10 Times Kids Were Way, Way Better Designers Than Adults
Anybody who has kids will tell you that they just don’t have any filters. Children will say anything they want, because they don’t have a ton of preconceived notions about what’s right and wrong. Plus, they usually say it with a cute voice, so there’s that. But if you apply this same concept to inventions, you’ll see that they come up with some pretty cool stuff. After all, they don’t know anything about physics or engineering, so they don’t have any restrictions on what they can or can’t do. And the results are pretty inspiring.
With that in mind, we’ve pulled together some great designs by kids that have either made it into the real world as actual products, or will shortly, that will inspire you to get off your butt and make something cool. Either that, or show it to your own kids, and maybe they’ll do it for you.
Nine-year-old girl Wendy Ridley created this little gem, a scooter designed for the whole family. It connects four scooters together, but keeps the steering arms independently adjustable so people of all sizes can ride comfortably. And what’s even better is that this is an incredibly simple concept, which makes it easy to execute; the rear wheel of the first scooter is connected to the front wheel of the scooter behind it and so on. It’s fun for the whole family.
Ever struggle to get a potato chip out of a can of Pringles? Yeah, us too, and that’s why Georgia Dinsley came up with the Pringles Hook. It’s designed to come with the can from the start, and once you open up the package, you can pull up on the hook to live those tasty chips up like a funky potato elevator. But the best part? It was designed because this was a problem that Georgia had herself, and that’s always the ideal way to come up with a killer product.
Owen Nannarone is working on a new invention that will revolutionize your golf swing, and he’s so serious about it, that he’s put together a patent application for the product. It’s a golf tee that contains a tiny computer, and once you hit the ball, it will relay data back to a device with stats like speed and distance. The best part is that it fills a need; Owen golfs himself (he’s 10), and right now every swing analyzer out there is mammoth and clunky. This would solve that problem, plus it’s fun to do, too. And from what we understand, this isn’t his only invention, and he has a lot more in the hopper.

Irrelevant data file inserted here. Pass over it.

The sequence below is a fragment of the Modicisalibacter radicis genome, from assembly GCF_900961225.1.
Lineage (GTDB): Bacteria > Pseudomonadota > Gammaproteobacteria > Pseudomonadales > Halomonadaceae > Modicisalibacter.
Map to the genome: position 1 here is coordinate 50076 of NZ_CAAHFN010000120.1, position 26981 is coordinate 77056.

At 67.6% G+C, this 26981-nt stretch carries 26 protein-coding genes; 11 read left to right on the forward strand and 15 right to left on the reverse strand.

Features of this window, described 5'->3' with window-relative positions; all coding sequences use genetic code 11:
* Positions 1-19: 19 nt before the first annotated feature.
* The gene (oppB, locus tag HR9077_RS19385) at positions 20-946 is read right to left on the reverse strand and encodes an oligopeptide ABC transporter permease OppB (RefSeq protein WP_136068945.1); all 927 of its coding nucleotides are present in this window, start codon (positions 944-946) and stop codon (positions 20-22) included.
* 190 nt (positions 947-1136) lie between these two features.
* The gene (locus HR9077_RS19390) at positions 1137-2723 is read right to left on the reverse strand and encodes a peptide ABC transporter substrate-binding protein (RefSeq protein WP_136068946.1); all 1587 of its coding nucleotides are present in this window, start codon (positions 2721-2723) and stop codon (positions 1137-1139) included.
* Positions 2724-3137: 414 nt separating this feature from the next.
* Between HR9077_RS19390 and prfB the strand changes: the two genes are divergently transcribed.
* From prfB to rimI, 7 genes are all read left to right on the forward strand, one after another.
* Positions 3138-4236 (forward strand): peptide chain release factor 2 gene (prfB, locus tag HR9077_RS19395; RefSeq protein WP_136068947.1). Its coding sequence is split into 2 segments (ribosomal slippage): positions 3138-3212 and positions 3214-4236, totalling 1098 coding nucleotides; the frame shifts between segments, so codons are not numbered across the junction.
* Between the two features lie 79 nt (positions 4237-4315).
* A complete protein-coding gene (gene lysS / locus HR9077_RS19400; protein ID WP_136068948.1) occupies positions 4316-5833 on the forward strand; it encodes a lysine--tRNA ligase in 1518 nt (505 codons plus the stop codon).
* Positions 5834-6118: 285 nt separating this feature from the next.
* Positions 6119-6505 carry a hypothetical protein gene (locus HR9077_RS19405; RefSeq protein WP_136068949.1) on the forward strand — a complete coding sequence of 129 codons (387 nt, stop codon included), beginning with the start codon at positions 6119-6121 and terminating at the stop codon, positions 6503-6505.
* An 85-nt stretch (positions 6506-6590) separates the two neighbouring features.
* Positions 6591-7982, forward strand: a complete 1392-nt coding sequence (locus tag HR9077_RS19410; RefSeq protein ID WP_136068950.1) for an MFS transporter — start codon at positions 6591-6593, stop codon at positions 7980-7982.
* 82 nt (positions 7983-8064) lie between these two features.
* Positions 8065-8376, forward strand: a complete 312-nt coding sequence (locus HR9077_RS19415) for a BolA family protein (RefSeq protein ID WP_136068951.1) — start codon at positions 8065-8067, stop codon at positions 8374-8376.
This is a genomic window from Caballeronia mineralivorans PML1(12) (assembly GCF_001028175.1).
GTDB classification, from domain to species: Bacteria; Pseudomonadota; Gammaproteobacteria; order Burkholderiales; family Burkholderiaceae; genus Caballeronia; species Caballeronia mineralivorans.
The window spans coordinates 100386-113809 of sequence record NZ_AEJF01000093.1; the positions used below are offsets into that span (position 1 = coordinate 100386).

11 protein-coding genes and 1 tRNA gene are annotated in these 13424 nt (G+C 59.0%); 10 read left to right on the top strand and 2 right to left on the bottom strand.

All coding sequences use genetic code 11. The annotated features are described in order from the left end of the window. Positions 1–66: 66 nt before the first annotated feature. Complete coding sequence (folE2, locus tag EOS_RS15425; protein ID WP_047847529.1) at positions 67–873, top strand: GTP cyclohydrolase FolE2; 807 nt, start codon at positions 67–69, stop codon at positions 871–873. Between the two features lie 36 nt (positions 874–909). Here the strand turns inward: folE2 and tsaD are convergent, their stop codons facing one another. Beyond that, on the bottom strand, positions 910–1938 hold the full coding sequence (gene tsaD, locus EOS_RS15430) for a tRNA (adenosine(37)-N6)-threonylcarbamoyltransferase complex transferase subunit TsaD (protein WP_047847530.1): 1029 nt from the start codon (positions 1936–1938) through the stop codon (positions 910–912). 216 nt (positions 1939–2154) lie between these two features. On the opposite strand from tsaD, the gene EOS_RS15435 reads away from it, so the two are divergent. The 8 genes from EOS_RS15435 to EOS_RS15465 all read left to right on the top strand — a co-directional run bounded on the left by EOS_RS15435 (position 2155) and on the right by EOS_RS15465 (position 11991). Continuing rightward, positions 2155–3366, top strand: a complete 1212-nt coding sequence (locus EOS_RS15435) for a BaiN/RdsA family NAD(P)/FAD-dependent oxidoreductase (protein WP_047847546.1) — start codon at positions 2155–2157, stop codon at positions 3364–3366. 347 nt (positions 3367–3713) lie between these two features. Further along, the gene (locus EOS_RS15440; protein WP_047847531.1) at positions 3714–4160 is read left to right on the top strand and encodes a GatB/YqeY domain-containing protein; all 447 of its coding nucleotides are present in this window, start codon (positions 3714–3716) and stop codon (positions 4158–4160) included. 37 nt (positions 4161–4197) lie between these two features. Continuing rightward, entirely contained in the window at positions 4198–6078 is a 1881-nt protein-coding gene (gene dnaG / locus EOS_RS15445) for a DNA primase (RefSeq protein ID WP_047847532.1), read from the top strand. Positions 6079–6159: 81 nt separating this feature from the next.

There are times when you want a little bit of light in the room, but not so much that you’ll blind the neighbor’s cat. What if there were a way to adjust the light coming out of any lamp, including ones without a dimmer? That’s the idea behind the Shady Lamp, which uses a round set of venetian blinds in place of a traditional lamp shade, so that you can open and close them just like a regular set of blinds. Not too shabby, right? It was invented by 11-year-old girl Layla Amir.
Want to know a problem my kids have? Getting toothpaste on the toothbrush. Both of my kids are under 6, and they lack a certain hand strength and dexterity to get the right amount of toothpaste onto the brush, and not too much. 12-year-old boy Henry Hughes created a toothbrush that uses a syringe based in the bottom that, when pressed, pushes the toothpaste through a small canal in the head and out onto the bristles. Now sure, you’d have to get a new toothbrush every time you ran out of toothpaste, but 1., you wouldn’t have any toothpaste waste, and 2., if you’ve ever seen a kid’s toothpaste after a month, you’d know that it was chewed to heck anyway, so replacing it isn’t a bad thing.
This one, designed by Isaac Dawson, age 11, is a little bit machine, a little bit weapon. The gist here is that you put a potato into the contained in the middle, and, using pressurized air, the machine shoots the potato through a fry slicer and into a deep fryer, so that soon thereafter you can have french fries. It’s a pretty fancy way to have a relatively quick snack, but I would fear that the oil would splash out when the potato was shot in. Either way, it’s still a cool idea!
Another problem that my kids have is cooling down their hot food. We tell them to blow on their meal before they put it in their mouth, but inevitably one of the two will put it straight in, burning their tongue in the process. This device, created by six-year-old girl Ameliya Liddle, is essentially a fan in a fork. Turn it on, and it’ll cool down your food, simple as that. If it were available today, I’d buy a few of them right away — anything to save my kids’ mouths, right?
Ever wanted to see what’s behind you? Well the Glasswards, designed by Alex Dickens, age 11, are pretty much that. They give you a way to look behind you by just peering into them like a pair of binoculars or a periscope. Now admittedly, there aren’t a ton of practical uses for this type of thing, but if you’re a kid, who cares? It’s still a ton of fun, right?
So if you want to jump rope, but you’re just interested in the jumping part like inventor Chloe Main, age 6, then the Flipping Rope is your best option. It hovers the rope in the air so that you can jump freely, but it also can do all of the regular things that a jump rope does. Plus, the propellers are battery powered, so you want to be sure to jump before the batteries run out.
This is, by far, my favorite invention on this list, and six-year-old Oliver made it. Ever do something awesome and want to celebrate? Maybe give someone a high-five but there’s nobody around to participate? Then you want the Handy Hi 5. Not only does it give you a high five when it’s needed, but it also says “High five!” as the connection is made. It doesn’t get much better than that, right? High five!